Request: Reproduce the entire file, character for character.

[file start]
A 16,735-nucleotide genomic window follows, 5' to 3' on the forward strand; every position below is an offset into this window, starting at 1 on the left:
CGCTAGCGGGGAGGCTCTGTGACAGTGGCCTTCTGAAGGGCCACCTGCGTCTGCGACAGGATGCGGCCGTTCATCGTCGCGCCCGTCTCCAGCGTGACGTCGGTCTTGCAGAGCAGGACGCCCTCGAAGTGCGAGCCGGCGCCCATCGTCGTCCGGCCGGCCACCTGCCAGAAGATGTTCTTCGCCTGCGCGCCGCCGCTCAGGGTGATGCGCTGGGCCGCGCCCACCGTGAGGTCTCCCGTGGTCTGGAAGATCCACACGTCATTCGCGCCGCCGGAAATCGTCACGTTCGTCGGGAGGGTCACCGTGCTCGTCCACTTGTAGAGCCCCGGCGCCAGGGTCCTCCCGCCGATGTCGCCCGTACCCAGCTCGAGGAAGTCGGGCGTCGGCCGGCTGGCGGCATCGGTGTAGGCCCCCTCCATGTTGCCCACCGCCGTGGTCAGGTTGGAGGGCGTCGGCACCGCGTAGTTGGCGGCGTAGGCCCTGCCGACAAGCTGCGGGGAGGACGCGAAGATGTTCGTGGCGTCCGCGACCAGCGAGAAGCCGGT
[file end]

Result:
A 16,735-nucleotide genomic window follows, 5' to 3' on the forward strand; every position below is an offset into this window, starting at 1 on the left:
CGCTAGCGGGGAGGCTCTGTGACAGTGGCCTTCTGAAGGGCCACCTGCGTCTGCGACAGGATGCGGCCGTTCATCGTCGCGCCCGTCTCCAGCGTGACGTCGGTCTTGCAGAGCAGGACGCCCTCGAAGTGCGAGCCGGCGCCCATCGTCGTCCGGCCGGCCACCTGCCAGAAGATGTTCTTCGCCTGCGCGCCGCCGCTCAGGGTGATGCGCTGGGCCGCGCCCACCGTGAGGTCTCCCGTGGTCTGGAAGATCCACACGTCATTCGCGCCGCCGGAAATCGTCACGTTCGTCGGGAGGGTCACCGTGCTCGTCCACTTGTAGAGCCCCGGCGCCAGGGTCCTCCCGCCGATGTCGCCCGTACCCAGCTCGAGGAAGTCGGGCGTCGGCCGGCTGGCGGCATCGGTGTAGGCCCCCTCCATGTTGCCCACCGCCGTGGTCAGGTTGGAGGGCGTCGGCACCGCGTAGTTGGCGGCGTAGGCCCTGCCGACAAGCTGCGGGGAGGACGCGAAGATGTTCGTGGCGTCCGCGACCAGCGAGAAGCCGGT